Turkey’s Defense Minister Hulusi Akar on Monday received the commander of Libya’s naval forces in the capital Ankara, the ministry announced. Meanwhile, Libyan authorities have reportedly invited Turkish companies to assist in production by taking a larger share of oil and gas reserves in the country.
According to a written statement, in his meeting with Chief of Naval Staff Abdul Hakim Abu Hawliyeh, Akar reiterated that Turkey stands by Libya’s United Nations-recognized legitimate government, to ensure peace and lasting stability in the North African country.
Akar voiced that Ankara would continue its military and security training and consultancy efforts with Libya, with which Turkey has 500 years of common history and fraternal ties, the statement said.
“Libya belongs to Libyans,” said Akar, stressing that Turkey supports an independent and sovereign nation with territorial integrity and political unity.
Last November, Turkey and Libya signed a security and military cooperation agreement, as well as a maritime agreement.
The maritime pact with Libya asserted Turkey’s rights in the region in the face of unilateral drilling by the Greek Cypriot administration, clarifying that the Turkish Republic of Northern Cyprus (TRNC) also has legal claims to the resources of the region.
Turkey has been conducting oil exploration and production activities in Libya for nearly 20 years, but these projects were interrupted in 2011 when the late Moammar Gadhafi was ousted.
The Government of National Accord (GNA) was founded in 2015 under a U.N.-led agreement, but efforts for a long-term political settlement failed due to a military offensive by putschist Khalifa Haftar’s forces.
Libya calls for Turkish energy firms to take larger share of natural gas reserves
On the other hand, Libyan authorities have invited Turkish companies to assist in production by taking a larger share of oil and gas reserves in the country, a senior business leader said Sunday.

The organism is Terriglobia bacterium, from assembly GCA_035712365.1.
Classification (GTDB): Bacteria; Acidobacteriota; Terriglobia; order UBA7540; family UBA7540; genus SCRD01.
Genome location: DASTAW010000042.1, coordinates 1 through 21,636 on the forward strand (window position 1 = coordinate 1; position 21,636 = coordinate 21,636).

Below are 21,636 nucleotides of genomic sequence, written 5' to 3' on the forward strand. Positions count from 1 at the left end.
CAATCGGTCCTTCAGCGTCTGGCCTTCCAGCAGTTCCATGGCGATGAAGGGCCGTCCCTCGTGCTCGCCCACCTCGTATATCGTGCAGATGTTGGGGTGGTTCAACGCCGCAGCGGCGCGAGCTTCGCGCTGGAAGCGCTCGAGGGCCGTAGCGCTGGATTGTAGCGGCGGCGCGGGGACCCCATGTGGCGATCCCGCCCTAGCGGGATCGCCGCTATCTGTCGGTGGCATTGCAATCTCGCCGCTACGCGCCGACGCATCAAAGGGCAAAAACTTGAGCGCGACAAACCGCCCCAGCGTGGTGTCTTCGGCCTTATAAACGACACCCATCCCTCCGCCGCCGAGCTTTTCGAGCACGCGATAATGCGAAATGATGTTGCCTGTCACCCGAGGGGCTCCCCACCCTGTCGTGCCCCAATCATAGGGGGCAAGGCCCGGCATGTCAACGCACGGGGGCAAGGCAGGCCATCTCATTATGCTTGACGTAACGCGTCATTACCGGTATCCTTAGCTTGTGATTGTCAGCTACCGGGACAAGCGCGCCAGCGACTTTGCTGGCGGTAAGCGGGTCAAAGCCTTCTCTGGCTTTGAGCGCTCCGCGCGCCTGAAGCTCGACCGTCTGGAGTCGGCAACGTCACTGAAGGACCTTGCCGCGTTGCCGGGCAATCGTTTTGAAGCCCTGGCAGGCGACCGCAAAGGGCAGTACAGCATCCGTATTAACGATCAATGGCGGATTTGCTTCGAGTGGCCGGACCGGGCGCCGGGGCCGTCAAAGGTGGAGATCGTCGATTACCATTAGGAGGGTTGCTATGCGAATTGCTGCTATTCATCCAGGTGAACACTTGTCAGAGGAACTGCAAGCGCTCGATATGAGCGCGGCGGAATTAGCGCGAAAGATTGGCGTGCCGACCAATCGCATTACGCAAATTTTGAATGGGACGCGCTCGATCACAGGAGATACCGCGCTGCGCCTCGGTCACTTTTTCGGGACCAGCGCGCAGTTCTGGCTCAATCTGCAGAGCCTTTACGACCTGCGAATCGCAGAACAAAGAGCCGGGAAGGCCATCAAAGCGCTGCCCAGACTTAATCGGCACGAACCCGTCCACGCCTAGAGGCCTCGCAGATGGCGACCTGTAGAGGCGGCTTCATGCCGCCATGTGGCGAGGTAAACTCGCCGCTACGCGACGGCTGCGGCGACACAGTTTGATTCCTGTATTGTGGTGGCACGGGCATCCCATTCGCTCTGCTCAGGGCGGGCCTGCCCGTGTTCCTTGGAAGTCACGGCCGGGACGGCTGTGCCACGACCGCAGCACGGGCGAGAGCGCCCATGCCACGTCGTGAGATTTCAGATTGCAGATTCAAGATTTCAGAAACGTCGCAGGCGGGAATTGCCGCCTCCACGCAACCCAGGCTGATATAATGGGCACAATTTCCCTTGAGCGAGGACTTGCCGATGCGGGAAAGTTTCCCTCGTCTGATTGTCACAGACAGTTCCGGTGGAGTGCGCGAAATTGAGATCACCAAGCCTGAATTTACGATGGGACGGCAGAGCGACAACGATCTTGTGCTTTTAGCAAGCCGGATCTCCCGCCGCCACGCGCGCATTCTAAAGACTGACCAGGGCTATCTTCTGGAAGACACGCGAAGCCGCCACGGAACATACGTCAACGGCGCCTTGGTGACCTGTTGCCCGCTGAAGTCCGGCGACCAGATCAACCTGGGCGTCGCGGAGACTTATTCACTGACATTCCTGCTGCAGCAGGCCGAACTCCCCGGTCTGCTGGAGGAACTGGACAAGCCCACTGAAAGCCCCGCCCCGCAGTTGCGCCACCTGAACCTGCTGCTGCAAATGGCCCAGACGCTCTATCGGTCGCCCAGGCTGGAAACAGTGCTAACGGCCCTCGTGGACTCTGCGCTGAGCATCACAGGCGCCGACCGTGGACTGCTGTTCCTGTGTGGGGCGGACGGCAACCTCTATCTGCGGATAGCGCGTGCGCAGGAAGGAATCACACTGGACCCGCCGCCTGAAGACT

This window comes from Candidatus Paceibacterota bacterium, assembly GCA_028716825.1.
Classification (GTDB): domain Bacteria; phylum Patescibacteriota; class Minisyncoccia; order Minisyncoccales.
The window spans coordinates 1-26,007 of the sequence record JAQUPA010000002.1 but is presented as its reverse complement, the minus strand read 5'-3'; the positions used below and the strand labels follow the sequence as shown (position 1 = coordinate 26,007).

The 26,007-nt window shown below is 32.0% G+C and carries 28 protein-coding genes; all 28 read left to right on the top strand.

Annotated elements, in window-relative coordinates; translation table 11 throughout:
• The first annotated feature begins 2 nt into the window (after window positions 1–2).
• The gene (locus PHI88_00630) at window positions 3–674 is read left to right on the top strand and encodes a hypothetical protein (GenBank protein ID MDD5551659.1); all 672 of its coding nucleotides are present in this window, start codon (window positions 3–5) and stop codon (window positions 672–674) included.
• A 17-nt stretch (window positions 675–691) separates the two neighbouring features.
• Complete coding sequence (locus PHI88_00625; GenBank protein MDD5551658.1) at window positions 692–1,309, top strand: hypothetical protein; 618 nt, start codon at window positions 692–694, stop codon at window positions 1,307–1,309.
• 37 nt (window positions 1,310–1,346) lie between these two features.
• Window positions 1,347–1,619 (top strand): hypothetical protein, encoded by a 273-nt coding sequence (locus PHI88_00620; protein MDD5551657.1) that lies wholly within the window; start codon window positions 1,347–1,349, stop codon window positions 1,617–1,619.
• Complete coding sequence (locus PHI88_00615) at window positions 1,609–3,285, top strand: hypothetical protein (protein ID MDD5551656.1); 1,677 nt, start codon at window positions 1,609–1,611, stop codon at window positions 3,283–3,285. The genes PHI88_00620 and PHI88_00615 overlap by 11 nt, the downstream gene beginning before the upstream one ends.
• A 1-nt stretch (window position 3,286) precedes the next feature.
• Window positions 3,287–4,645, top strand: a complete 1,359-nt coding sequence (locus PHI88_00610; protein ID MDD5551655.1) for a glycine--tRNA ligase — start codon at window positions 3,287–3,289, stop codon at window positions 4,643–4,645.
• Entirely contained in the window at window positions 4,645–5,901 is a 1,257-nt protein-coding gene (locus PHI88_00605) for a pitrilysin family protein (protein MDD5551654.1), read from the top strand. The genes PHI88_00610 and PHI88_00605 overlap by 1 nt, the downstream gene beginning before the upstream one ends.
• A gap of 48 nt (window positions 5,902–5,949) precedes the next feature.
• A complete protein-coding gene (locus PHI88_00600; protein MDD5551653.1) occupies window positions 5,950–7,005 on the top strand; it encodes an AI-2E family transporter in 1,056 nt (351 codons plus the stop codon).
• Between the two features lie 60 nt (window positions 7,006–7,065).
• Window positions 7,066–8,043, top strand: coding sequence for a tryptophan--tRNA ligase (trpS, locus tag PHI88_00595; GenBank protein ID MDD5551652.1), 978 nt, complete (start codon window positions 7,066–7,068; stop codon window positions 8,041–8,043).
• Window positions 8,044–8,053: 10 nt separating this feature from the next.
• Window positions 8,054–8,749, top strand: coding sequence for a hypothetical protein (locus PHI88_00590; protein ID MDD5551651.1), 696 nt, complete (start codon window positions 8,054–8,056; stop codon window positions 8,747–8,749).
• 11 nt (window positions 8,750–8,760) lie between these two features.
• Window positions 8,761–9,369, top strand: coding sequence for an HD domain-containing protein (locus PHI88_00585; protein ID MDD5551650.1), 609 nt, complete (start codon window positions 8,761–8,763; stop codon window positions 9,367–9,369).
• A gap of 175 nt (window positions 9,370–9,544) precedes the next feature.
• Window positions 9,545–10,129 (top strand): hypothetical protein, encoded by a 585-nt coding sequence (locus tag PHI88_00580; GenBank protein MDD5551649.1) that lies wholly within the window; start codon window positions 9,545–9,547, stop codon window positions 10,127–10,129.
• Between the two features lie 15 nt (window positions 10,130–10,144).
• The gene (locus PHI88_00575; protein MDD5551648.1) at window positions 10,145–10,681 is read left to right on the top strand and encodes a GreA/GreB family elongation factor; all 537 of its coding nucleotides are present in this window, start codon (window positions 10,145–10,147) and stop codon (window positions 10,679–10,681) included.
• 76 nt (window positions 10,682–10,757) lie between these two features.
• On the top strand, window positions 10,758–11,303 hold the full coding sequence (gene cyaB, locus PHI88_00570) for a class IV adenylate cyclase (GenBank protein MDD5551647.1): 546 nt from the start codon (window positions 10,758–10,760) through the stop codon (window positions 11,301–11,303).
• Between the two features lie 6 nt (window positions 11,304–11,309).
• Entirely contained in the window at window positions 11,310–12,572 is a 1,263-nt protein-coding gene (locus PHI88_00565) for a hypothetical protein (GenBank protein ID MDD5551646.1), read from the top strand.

“Libyan authorities have invited Turkish gas and oil companies to Libya, stressing that Turkish energy companies have not been able to not get the necessary share of oil and gas reserves in the country and should receive a higher share,” said Murtaza Karanfil, head of the Foreign Economic Relations Board (DEIK) Turkey-Libya Business Council.
Karanfil noted that they had gathered 35 Turkish firms together with officials from the Libyan Council for Oil and Gas, with an agreement looking to be signed in the near future.
“We hope that the negotiations we initiated with the Libyan Oil and Gas Council at their request will be the beginning of a process that will result in the increased interest of the two countries,” he told Andolu Agency (AA). “In the coming periods, we plan to sign an agreement on this issue, and we believe that this will create an unbreakable corridor between us and Libya.”
During the meeting, the two sides exchanged views on the extracting and processing of gas and oil, he added. “We hope that in the future, Turkish companies will have the opportunity to extract and process gas and oil from Libya.”
Turkey has on many occasions expressed its ambitions for lasting cooperation with the North African nation in many areas, including on oil and gas explorations, particularly after the two countries in late 2019 signed a pact on maritime borders in the Eastern Mediterranean.
A senior Turkish energy ministry official last week told reporters that Turkey was in talks for oil and gas exploration in Libya.
“We are in talks with some potential new agreements and new fields, but mainly the areas we’re looking at are the oil production areas. We are also discussing some potential offshore blocks,” he said.